The pandemic that has swept the world will have a long-lasting effect on commercial cleaning policies and procedures. Here are some changes you can expect.
It’s hard to remember how simple life was not so long ago. We ran to the grocery store, went to work on-site, assembled in groups, and did all sorts of ordinary things. Since then, COVID-19 has changed everything, including commercial cleaning policies and procedures. Unlike other world-altering events in our lifetime, some of the changes brought about by the pandemic are likely here to stay.
While most businesses have had to adapt to a new way of life, from working remotely to socially-distancing offices to providing personal protective equipment (PPE) to employees, commercial cleaning operations may be one of the industries hardest hit with change. For the longest time, the public assumed the only mission of a building’s cleaning staff was to create a clean and presentable environment. With COVID-19 in our midst, the stakes are higher. The public is realizing it’s not just everyday health and presentation on the line, it’s life itself.
But as with all of human history, we’re adapting. Life has changed, and we’re all getting used to that. Commercial cleaning policies and procedures are still evolving, and will likely continue to change as the crisis develops. It’s essential now more than ever that cleaning operations know how to keep their customers and employees safe as the world gets back to work amid a global pandemic.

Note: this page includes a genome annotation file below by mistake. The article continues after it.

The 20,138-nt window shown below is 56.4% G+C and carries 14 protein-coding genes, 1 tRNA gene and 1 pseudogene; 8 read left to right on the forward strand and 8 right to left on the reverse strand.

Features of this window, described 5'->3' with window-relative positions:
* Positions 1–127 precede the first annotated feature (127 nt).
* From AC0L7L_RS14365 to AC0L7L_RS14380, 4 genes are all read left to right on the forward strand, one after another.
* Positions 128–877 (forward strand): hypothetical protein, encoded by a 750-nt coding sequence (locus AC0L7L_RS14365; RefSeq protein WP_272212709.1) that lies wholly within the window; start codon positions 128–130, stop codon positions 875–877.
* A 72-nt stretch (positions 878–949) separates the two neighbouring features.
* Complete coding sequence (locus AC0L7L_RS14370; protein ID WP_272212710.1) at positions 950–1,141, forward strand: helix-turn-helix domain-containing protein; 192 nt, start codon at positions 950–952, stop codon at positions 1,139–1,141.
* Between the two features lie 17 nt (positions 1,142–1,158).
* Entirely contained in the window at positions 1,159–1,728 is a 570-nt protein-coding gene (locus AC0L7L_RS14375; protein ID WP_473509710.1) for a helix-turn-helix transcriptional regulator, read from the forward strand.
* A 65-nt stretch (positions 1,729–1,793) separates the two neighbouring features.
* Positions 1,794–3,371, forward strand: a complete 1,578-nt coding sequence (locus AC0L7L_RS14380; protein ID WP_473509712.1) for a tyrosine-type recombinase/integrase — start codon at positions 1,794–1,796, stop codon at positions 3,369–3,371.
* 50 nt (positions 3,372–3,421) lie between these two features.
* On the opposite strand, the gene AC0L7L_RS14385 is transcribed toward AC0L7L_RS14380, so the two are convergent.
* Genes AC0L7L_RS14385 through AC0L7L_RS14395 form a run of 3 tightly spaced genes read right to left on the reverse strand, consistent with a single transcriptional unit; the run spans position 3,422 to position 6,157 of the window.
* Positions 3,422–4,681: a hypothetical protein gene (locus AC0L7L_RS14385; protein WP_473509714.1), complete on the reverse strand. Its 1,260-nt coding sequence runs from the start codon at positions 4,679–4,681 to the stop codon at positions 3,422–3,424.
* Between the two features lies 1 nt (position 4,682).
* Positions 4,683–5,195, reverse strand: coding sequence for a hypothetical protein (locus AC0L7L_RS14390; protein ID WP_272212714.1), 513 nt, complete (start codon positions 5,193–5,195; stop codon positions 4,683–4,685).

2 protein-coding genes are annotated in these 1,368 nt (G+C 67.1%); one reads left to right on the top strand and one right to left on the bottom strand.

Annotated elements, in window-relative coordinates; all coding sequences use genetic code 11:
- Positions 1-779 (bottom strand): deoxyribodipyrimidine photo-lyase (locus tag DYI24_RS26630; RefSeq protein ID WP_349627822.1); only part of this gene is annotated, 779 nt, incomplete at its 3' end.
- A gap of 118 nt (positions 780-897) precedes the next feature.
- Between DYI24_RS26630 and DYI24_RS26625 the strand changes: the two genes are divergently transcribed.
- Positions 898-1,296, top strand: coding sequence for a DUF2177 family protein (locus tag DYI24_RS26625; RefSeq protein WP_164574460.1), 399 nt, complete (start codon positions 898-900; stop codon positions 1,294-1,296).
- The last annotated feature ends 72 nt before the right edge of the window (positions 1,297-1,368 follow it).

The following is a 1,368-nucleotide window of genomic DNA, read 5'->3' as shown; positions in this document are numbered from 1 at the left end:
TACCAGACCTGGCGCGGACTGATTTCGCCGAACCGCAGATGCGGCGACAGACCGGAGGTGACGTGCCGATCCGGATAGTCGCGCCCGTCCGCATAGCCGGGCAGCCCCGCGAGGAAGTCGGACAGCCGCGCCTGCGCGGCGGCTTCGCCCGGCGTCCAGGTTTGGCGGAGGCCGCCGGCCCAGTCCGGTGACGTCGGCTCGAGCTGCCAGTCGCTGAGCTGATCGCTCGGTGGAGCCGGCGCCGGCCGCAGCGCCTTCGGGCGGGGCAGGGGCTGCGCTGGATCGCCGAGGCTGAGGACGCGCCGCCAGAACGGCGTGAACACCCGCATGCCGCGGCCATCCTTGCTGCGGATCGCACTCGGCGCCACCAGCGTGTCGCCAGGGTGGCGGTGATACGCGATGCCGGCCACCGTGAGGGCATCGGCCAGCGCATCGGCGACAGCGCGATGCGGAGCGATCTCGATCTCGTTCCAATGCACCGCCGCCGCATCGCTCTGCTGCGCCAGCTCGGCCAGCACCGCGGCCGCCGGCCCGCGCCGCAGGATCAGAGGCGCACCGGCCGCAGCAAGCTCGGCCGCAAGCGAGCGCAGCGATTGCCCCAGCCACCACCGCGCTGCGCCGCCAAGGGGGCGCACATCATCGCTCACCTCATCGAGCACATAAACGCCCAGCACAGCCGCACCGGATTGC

Janitorial Manager can help you enhance safety for both your clients and your employees. Find out more by scheduling a free demo today!
A new approach to commercial cleaning policies and procedures
The presence of COVID-19 requires a new, innovative approach to commercial cleaning. Basics, like wearing gloves and disinfecting surfaces, isn’t enough anymore. Commercial cleaning policies and procedures need to reflect the nuances that the virus brings about, the extra steps we all now must take to protect ourselves. For example, you can’t just use any old disinfectant. Only EPA-approved cleaning products ensure that an area is left free of germs that can cause COVID-19. And spraying disinfectant on a surface and wiping it down won’t necessarily get the job done, either. EPA-approved products can take anywhere from 2-10 minutes to disinfect a surface thoroughly. That means that not only will jobs require more attention to detail, but they’ll also likely take longer unless your employees have already been adhering to contact time.
There’s news that’s both good and bad about this new approach to commercial cleaning policies and procedures. The good: You don’t have to fly blind. Federal, state, and in some cases, local governments are outlining and updating procedures for keeping commercial environments clean enough to be safe from COVID-19. The bad: Keeping track of all of those different regulations can be tough. If you only operate in a single state or region, it might not be so bad, but if you have clients across the US, you’ll need to do your homework on what’s required, what’s recommended, and what’s permitted across all of your territories. The Centers for Disease Control and Prevention (CDC) and your state Department of Health should be good places to start.